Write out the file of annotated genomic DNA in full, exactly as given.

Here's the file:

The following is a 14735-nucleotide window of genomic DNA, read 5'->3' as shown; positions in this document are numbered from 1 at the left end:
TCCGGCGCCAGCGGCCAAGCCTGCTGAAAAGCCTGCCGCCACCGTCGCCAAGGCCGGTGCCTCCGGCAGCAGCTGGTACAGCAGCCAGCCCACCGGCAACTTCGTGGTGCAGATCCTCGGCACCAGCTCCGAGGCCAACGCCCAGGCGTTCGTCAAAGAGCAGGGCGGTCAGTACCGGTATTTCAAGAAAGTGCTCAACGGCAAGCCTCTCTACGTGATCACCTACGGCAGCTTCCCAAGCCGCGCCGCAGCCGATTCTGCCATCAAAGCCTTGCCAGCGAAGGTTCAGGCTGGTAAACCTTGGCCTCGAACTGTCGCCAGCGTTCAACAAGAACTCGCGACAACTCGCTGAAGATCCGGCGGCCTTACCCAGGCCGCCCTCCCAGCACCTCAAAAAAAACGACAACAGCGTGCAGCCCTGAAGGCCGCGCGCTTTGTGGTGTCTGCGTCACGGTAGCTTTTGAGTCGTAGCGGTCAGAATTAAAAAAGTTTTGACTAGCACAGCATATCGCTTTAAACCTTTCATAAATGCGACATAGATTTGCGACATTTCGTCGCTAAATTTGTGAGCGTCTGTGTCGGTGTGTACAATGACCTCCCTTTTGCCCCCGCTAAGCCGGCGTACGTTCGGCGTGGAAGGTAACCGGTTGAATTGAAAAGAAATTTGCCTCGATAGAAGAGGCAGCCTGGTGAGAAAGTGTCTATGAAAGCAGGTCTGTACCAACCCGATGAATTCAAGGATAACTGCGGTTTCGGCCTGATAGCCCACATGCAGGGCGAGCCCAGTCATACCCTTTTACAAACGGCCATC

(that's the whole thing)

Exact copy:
The following is a 14735-nucleotide window of genomic DNA, read 5'->3' as shown; positions in this document are numbered from 1 at the left end:
TCCGGCGCCAGCGGCCAAGCCTGCTGAAAAGCCTGCCGCCACCGTCGCCAAGGCCGGTGCCTCCGGCAGCAGCTGGTACAGCAGCCAGCCCACCGGCAACTTCGTGGTGCAGATCCTCGGCACCAGCTCCGAGGCCAACGCCCAGGCGTTCGTCAAAGAGCAGGGCGGTCAGTACCGGTATTTCAAGAAAGTGCTCAACGGCAAGCCTCTCTACGTGATCACCTACGGCAGCTTCCCAAGCCGCGCCGCAGCCGATTCTGCCATCAAAGCCTTGCCAGCGAAGGTTCAGGCTGGTAAACCTTGGCCTCGAACTGTCGCCAGCGTTCAACAAGAACTCGCGACAACTCGCTGAAGATCCGGCGGCCTTACCCAGGCCGCCCTCCCAGCACCTCAAAAAAAACGACAACAGCGTGCAGCCCTGAAGGCCGCGCGCTTTGTGGTGTCTGCGTCACGGTAGCTTTTGAGTCGTAGCGGTCAGAATTAAAAAAGTTTTGACTAGCACAGCATATCGCTTTAAACCTTTCATAAATGCGACATAGATTTGCGACATTTCGTCGCTAAATTTGTGAGCGTCTGTGTCGGTGTGTACAATGACCTCCCTTTTGCCCCCGCTAAGCCGGCGTACGTTCGGCGTGGAAGGTAACCGGTTGAATTGAAAAGAAATTTGCCTCGATAGAAGAGGCAGCCTGGTGAGAAAGTGTCTATGAAAGCAGGTCTGTACCAACCCGATGAATTCAAGGATAACTGCGGTTTCGGCCTGATAGCCCACATGCAGGGCGAGCCCAGTCATACCCTTTTACAAACGGCCATC